The presence of P in decomposition environments has arguably received the greatest characterization after C and N. P is the second-most abundant of the non-trace mineral elements tested that originate from the living adult human body (estimated 0.7 to 1.2% of weight) after Ca [29,48,49]. Approximately 85% of P in the body is found in the skeleton in the form of hydroxyapatite, and the remaining 15% is found in soft tissues, viscera, and the extracellular space [48,49]. For our mean cadaver mass of 78.9 kg, this constitutes between 552 and 947 g of total P in the body, with approximately 83 to 142 g in the soft tissues that could be released during early decomposition. Previous studies have reported concentrations of P that are variously described according to fractions selected for quantification (total P, lipid P, bioavailable P, etc.) which differ according to their extraction methodology, therefore direct comparisons of P between studies is problematic. For the purposes of this discussion “soil P” does not distinguish between fractions unless specified, nor does it imply that detectable quantities are dissolved. Animal studies consistently report initial increases in soil P across multiple extraction fractions at the onset of decay [15,16,18,19] as early as day 8 [18] and 190 ADD [16]. Following the initial increase, P generally decreased gradually but remained elevated for months or years under animals > 1.5 kg [12,13,18,21,22,24,25,28]. Due to difficulties associated with replication in human decomposition studies, soil P has not been characterized to the same extent for human decomposition, especially longitudinally, so patterns are unclear. For example: while we observed an initial increase in P during early decomposition, accompanied by decreased pH, concentrations of P exhibited a high degree of variance and did not statistically differ from background values except on two dates (days 35 and 45) with maximum values occurring on day 38; these results differ slightly from those of Cobaugh et al. [5] who reported an overall lack of significant changes in both P and pH at the same facility. In a cross-sectional study, Fancher et al. [17] found elevated P up to 1752 days postmortem over two soil series, also noting that pH did not display specific trends. Likewise, Szelecz et al. [26] reported elevated P with no change to soil pH in a forensic case estimated at 22 months in which dry remains were recovered. Aitkenhead-Peterson et al. [10] used a water extraction and reported elevated P after 248 days (>5400 ADD) in soils that acidified under two human donors. Inorganic P exhibits complex soil chemistry (as predominantly H2PO4- in our soil pH range), strongly adsorbing to Al and Fe oxyhydroxides and to clay minerals, and is thus retained by soil; the solubility of both Al and Fe in the soil solution are pH-dependent, notably increasing at pH < 6 [34]. Taken together, this suggests some degree of complexation of unbound forms of inorganic P. Since P is commonly found in decomposition soils, it is likely that early measurements may reflect dissolved organic forms of P from the degradation of serum, tissues, and lipids, which have not sufficiently decomposed to complex with soil. Late measurements (skeletonization and dry remains) may be more reflective of inorganic P sourced from bone, and given the greater quantities of P available in the bone matrix it is likely that elevated soil P concentrations derived from bone would be found outside the time frame of our study.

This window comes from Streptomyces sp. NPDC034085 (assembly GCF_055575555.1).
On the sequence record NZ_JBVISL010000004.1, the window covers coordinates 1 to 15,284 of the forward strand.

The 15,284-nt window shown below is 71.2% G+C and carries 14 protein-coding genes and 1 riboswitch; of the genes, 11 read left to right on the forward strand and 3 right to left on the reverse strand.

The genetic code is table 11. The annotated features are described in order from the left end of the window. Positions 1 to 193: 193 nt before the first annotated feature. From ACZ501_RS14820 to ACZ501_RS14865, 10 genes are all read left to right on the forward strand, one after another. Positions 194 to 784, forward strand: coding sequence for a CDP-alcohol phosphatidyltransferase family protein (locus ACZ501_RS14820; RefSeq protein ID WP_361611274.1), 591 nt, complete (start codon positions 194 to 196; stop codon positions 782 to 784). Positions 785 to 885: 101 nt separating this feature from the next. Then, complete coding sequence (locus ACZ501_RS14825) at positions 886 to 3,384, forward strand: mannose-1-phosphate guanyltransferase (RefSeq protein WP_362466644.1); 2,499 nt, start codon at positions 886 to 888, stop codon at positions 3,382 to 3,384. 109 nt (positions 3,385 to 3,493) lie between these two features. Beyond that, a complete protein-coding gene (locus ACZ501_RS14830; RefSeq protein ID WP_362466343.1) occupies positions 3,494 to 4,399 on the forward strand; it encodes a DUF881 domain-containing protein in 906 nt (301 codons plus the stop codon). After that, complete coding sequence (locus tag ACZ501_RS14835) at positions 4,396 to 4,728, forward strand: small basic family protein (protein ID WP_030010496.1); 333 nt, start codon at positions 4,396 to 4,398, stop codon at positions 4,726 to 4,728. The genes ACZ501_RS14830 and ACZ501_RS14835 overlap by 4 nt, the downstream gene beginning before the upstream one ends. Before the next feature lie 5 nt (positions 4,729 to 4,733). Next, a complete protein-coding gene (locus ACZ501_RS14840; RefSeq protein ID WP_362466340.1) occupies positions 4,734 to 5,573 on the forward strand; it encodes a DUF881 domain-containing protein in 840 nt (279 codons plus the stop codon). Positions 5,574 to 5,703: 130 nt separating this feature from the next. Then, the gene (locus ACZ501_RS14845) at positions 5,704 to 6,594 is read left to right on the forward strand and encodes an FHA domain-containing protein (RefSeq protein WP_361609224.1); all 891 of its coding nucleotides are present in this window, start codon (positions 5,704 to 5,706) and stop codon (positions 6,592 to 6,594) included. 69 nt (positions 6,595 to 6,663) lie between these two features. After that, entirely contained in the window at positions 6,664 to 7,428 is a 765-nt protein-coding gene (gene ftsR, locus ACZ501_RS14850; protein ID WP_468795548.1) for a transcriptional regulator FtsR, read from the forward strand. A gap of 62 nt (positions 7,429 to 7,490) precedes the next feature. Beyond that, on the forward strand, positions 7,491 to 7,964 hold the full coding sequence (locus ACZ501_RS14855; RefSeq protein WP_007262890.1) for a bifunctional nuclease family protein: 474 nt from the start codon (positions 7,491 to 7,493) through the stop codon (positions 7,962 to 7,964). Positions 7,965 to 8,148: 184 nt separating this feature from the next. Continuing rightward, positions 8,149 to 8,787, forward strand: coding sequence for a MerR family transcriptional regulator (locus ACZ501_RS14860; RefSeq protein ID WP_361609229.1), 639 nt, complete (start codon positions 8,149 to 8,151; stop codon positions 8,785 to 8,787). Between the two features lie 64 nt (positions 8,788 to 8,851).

Human bodies are composed of approximately 0.15–0.18% K and 0.11–0.14% Na by weight [29,48]. Both elements are generally present as uncomplexed cations (as Na+ and K+) and largely found in extra- and intracellular fluid, functioning jointly to regulate blood pressure, fluid, and electrolyte balances [48]. For our mean cadaver mass of 78.9 kg, this constitutes up to 142 g of K+ and 110 g Na+ potentially entering the soil as free cations with the early flush of decomposition fluid. As decomposition progressed, we observed soil concentrations of both K+ and Na+ that exhibited similar temporal patterns of change, increasing with EC during active decay and remaining significantly elevated into early advanced decay. However, despite the similar concentrations in the human body, mean soil and molar charge concentrations of K+ were approximately half those of Na+. Na+ and K+ are exchangeable cations in the soil, and K+ is selectively preferred to Na+ on the soil exchange complex [34]. It is possible that this overall reduction in K+ in comparison with Na+ may result from an exchange complex partially saturated by both K+ and the large amounts of exchangeable ammonium (NH4+) released during early decay [5,79,11,14,15,18]. It is interesting to note that our soils are partly composed of vermiculite and interstratified mica-vermiculite, the interlayer of which can collapse when saturated with K+ and NH4+. If this phenomenon occurs, it would then immobilize any K+ within the mineral interlayers and effectively reduce or eliminate any further exchange processes.